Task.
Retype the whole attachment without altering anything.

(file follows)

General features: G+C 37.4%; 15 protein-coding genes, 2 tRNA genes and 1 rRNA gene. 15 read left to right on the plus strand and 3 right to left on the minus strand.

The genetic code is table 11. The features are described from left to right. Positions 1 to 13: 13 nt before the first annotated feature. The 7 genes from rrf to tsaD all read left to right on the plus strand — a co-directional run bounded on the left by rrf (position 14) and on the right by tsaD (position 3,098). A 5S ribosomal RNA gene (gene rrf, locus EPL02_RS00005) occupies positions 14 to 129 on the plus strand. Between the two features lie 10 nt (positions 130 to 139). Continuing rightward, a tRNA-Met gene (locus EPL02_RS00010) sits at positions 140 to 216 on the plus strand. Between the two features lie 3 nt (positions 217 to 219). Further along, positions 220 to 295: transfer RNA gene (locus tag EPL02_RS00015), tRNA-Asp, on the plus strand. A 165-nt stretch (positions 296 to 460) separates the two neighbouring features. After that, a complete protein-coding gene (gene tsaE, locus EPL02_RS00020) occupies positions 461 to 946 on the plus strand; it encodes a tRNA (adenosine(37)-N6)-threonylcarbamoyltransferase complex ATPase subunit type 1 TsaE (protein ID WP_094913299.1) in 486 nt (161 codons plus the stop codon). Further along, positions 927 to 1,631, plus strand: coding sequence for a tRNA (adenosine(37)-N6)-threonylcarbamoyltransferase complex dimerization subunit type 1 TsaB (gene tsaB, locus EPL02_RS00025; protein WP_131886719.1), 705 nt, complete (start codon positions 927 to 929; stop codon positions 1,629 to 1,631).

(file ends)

General features: G+C 37.4%; 15 protein-coding genes, 2 tRNA genes and 1 rRNA gene. 15 read left to right on the plus strand and 3 right to left on the minus strand.

The genetic code is table 11. The features are described from left to right. Positions 1 to 13: 13 nt before the first annotated feature. The 7 genes from rrf to tsaD all read left to right on the plus strand — a co-directional run bounded on the left by rrf (position 14) and on the right by tsaD (position 3,098). A 5S ribosomal RNA gene (gene rrf, locus EPL02_RS00005) occupies positions 14 to 129 on the plus strand. Between the two features lie 10 nt (positions 130 to 139). Continuing rightward, a tRNA-Met gene (locus EPL02_RS00010) sits at positions 140 to 216 on the plus strand. Between the two features lie 3 nt (positions 217 to 219). Further along, positions 220 to 295: transfer RNA gene (locus tag EPL02_RS00015), tRNA-Asp, on the plus strand. A 165-nt stretch (positions 296 to 460) separates the two neighbouring features. After that, a complete protein-coding gene (gene tsaE, locus EPL02_RS00020) occupies positions 461 to 946 on the plus strand; it encodes a tRNA (adenosine(37)-N6)-threonylcarbamoyltransferase complex ATPase subunit type 1 TsaE (protein ID WP_094913299.1) in 486 nt (161 codons plus the stop codon). Further along, positions 927 to 1,631, plus strand: coding sequence for a tRNA (adenosine(37)-N6)-threonylcarbamoyltransferase complex dimerization subunit type 1 TsaB (gene tsaB, locus EPL02_RS00025; protein WP_131886719.1), 705 nt, complete (start codon positions 927 to 929; stop codon positions 1,629 to 1,631).